Build a vertical herb planter
If you want to add a special touch to your food, planting your own herbs is a great start. However, if you don't have a garden or only limited space on your terrace, you don't have to abstain from having fresh aroma from your own garden. The vertical herb garden offers a space-saving and visually appealing alternative to the traditional vegetable patch.
Before we start with the actual construction, the size must be defined. Depending on the space you have available you need to determine the maximum length and width and decide how many levels the herb garden should have. According to your measurements and criteria you need to get the required material.
|3x plastic planters 40x17.5x14.5cm||mitre saw|
|Planed wood boards (~ 5 linear meters) min. 17.5 cm width (height of the planters)||yard stick and pen|
|2x squared timber 5x5x120cm||cordless screwdriver and driller|
|Wood varnish and painting supplies||multi sander|
|Soil and herbs|
First, we cut our boards to the correct length so it forms a kind of frame for our planter boxes. In order to obtain a neat appearance, we cut the ends of the wood pieces in a 45 ° angle, with the help of a mitre saw. The inside dimensions of the collar correspond with those of the body of the planter boxes, excluding the protruding edges (the collar needs to bear the weight of the planter box). Here I recommend to use a sharp saw blade, because it prevents the edges of being unclean or fibrous. Since I want three floors, I need 6 pieces lengthwise and 6 shorter pieces crosswise each. Then we eliminate all the optical defects that are left and smooth the surfaces with the multiple sander out.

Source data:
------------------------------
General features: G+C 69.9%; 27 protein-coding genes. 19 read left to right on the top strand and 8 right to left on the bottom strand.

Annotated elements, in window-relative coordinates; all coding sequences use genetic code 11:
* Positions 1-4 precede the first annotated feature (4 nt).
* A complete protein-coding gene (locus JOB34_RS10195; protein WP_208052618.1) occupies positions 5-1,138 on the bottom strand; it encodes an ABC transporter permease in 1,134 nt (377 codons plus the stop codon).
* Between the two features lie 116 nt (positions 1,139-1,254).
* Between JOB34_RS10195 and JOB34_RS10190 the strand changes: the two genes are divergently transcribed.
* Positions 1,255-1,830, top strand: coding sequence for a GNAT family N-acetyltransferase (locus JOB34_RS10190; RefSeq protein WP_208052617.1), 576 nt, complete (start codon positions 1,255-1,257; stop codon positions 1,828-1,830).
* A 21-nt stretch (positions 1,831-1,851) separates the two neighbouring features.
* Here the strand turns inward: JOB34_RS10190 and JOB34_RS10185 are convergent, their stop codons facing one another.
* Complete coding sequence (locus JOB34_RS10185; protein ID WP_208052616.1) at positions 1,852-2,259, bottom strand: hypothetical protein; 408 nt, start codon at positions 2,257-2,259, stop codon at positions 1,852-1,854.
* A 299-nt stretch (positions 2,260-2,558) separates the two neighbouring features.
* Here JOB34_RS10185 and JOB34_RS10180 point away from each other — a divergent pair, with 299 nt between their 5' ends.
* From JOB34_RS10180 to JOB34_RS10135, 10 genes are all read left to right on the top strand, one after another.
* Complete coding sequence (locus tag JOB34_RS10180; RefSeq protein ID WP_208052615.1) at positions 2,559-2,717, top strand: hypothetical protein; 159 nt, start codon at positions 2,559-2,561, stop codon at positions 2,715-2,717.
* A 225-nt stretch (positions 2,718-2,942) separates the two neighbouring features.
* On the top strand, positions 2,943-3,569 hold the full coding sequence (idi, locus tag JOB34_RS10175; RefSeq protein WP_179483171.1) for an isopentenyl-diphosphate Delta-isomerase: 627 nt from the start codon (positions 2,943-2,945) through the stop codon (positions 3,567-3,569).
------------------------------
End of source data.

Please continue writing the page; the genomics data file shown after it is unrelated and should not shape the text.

In the next step, the pieces of wood are connected together. I have chosen to screw them together, because a glue, which is constantly exposed to the weather influences, eventually gives in. For this we need the so-called frame tensioner, which keeps our construction temporarily in shape, so that we can safely pre-drill the holes for the screws, which are due to the mitre angles, very close to the edge and increase therefor the danger of something splintering. So that the screws do not become an eye-catcher, we put them on the narrow side of the frame and sink their heads, till they are flush with the wood surface.
Now we come to the painting. Basically, it is advisable to choose a darker color to conceal possible mud splashes (which often occur during watering the plants). Nonetheless I chose white because it fits better with my remaining garden furniture. A double coat of foam roller paints not only gives the most consistent result, but also optimally protects the wood from moisture.
Once the paint has dried, we can connect the individual floors with the squared timbers, by using screws. If the herb garden should later stand on a flat surface such as a terrace, the bottom floor forms the base (as in this construction manual). If you want to anchor the squared timbers to the ground using ground spikes, you need to mount the first frame 5-10cm higher.
Now that the technical part is done, we can focus on planting. Mediterranean herbs, which need a lot of sun and sometimes survive short periods of dry weather, are best planted in the top shelf. For herbs that love permanently moist soil or prefer partial shade, the lower levels are used. Do not forget to drill holes in the bottom of the flower boxes to prevent waterlogging.
Here I listed a small selection of herbs and their needs:
|basil||salad, pesto, soup||nutrious, sunny||damp|
|mint||dessert, tea||loose, sandy, shady||little to medium|
|sage||meat, vegetables||warm, dry||little to medium|
|lemon balm||tea, dessert||partly shady||medium to damp|
|oregano||pasta, soup, meat||sunny||medium|
|thyme||fish, meat, vegetables||warm, sunny||little to medium|
|rosemary||fish, meat, pasta||sandy, warm, sunny||medium|
|tarragon||fish, salad, sauces||garden soil, sunny||medium|